London bus drivers fear their pay will be cut by over £2,000 a year, and plan to strike in a matter of days.
Nearly 2,000 bus drivers are due to go on strike later this month over the wage cuts.
It comes as Transport for London confirmed that 47 London bus drivers have died after catching Covid-19 since the start of the pandemic.
Organised by the Unite trade union, the 24-hour strikes will take place over three days from February 22-24.
The striking drivers are employed by three bus companies owned by French multinational RATP Group. They operate routes in south, west and north-west London under contracts with TfL.
RATP was approached for comment but could not respond in time. The company operates 100 bus routes in London, and it’s not yet clear how services will be affected by the strike.
A TfL spokesperson said: “We urge RATP and Unite the Union to talk through the issues and to try to resolve them as soon as possible.”
According to the trade union, drivers employed by London United could have their wages cut by an average of £2,500 a year.
This is because drivers would no longer be paid during their breaks, or any time that isn’t spent behind the wheel of a bus, when they are “logged in”.
The new contracts would also see drivers start and end their shifts at different bus stops, rather than at bus garages. They would be told by an app which bus stop to commute to for each shift.
A London United bus driver who works in West London, and who asked to speak anonymously, said: “I could lose £2,000 a year or more. It’s criminal what they’re trying to do. It’s disgusting.
“Losing that much money would change everything for me. I would have to do overtime to earn a living. It’s absolutely crazy.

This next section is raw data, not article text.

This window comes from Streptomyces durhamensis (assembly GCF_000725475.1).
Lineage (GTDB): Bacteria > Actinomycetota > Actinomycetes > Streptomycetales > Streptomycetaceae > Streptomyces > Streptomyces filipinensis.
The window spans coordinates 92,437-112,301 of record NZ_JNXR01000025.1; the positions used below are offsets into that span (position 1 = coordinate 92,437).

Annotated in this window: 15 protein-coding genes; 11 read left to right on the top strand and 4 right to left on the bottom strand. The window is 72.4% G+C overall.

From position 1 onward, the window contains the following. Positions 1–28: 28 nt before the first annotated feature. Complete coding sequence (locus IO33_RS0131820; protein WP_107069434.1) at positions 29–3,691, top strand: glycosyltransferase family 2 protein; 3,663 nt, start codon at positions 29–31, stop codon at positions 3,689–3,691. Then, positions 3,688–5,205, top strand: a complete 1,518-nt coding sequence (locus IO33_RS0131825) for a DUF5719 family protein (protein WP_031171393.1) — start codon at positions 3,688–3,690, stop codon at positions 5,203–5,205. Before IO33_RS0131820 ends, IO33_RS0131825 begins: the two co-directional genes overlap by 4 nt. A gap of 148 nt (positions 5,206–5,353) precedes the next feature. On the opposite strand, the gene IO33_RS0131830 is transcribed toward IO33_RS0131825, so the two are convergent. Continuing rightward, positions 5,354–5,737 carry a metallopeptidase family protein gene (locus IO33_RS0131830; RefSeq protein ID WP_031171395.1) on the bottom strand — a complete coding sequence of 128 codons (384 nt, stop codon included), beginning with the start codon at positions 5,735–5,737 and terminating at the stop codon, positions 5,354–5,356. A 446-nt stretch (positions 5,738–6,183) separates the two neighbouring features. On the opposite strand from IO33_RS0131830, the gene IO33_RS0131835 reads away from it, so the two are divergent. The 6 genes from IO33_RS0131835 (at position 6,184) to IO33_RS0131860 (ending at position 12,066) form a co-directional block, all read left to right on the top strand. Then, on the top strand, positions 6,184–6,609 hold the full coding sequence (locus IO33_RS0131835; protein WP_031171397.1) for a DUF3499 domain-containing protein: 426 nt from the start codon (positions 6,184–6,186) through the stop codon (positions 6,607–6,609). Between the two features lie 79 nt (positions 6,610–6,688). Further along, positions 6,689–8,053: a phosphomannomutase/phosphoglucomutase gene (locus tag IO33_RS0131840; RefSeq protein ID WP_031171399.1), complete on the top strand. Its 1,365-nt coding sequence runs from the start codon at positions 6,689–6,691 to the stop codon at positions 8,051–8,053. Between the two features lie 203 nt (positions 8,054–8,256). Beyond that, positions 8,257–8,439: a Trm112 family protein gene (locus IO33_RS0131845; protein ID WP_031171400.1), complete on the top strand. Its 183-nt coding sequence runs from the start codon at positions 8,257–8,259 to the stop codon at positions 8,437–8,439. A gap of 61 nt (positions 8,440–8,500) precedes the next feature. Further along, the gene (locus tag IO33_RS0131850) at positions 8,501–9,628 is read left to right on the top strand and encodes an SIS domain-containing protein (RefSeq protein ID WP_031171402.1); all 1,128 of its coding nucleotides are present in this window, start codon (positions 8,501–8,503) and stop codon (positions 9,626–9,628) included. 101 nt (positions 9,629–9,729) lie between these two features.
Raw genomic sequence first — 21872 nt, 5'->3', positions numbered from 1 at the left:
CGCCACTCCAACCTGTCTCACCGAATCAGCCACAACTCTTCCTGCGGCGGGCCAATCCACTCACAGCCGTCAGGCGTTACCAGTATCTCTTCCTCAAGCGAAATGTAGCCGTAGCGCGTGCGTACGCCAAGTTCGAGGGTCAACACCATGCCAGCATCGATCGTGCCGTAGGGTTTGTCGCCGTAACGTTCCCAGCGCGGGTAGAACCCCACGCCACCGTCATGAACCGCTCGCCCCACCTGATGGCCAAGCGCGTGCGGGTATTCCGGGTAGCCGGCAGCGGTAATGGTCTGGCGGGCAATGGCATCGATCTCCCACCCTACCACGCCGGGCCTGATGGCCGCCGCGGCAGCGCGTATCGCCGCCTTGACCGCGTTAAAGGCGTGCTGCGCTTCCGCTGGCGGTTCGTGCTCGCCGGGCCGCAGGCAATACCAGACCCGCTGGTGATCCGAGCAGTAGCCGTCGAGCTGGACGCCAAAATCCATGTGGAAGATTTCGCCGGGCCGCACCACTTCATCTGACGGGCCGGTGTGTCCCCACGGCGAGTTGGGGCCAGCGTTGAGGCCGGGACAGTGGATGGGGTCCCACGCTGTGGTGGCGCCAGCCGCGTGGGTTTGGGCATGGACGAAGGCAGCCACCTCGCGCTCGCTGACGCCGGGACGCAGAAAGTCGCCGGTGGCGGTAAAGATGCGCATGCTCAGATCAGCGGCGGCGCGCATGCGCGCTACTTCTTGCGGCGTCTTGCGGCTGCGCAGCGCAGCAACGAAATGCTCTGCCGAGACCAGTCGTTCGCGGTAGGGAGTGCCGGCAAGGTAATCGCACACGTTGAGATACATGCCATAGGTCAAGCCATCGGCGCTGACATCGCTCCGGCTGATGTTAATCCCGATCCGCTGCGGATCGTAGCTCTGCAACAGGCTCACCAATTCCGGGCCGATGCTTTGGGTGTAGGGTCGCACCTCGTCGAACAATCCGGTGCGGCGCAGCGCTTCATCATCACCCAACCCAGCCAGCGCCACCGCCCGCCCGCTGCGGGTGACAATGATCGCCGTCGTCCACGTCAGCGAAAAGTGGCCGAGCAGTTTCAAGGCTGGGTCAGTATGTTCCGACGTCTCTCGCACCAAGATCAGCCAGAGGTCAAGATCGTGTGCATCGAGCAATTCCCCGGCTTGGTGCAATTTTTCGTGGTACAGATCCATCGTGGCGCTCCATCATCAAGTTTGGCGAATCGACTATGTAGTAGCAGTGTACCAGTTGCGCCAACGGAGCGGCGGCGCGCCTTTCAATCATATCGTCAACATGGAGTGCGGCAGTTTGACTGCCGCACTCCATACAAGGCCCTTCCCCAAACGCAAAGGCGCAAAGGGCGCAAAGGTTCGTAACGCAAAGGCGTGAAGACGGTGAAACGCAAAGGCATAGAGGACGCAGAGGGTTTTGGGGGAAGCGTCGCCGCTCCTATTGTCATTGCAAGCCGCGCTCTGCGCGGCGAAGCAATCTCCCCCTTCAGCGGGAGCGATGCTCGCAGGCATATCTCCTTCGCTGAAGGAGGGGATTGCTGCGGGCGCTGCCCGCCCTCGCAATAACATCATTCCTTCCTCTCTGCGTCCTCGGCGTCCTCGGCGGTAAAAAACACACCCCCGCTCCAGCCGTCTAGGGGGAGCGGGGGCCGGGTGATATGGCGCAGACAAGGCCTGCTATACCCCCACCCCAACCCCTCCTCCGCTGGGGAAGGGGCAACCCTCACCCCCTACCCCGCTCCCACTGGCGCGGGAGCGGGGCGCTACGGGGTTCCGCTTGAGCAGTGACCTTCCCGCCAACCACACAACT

“There’s no thought for the employee and everything is about making profit.
“And they haven’t been engaging with the union, even though they will say they are. And they will probably say it’s ‘not a good time to go on strike’.”
Another south west London bus driver added: “Drivers are already working long hours and getting fatigued. This will affect people’s safety.
“And things like drug and alcohol checks are taken at the bus garages, those won’t happen if drivers are starting their shifts at different bus stops.”
Drivers employed by another of the operators, Quality Line, will take strike action on February 22 and 23.
Unite said the Quality Line drivers earn £2.50 an hour less than drivers at RATP’s other two firms, and were offered a 0.5 per cent pay rise – equal to 7 pence per hour.
Drivers at the third company, London Sovereign – which operates routes in North West London – will strike only on February 22.
Their workers have been offered a pay increase of 0.75 per cent, which is well below what has been offered by other operators, Unite said.
Another bus driver from east London said his employer, Tower Transit, had offered staff a 2.5 per cent rise for two consecutive years.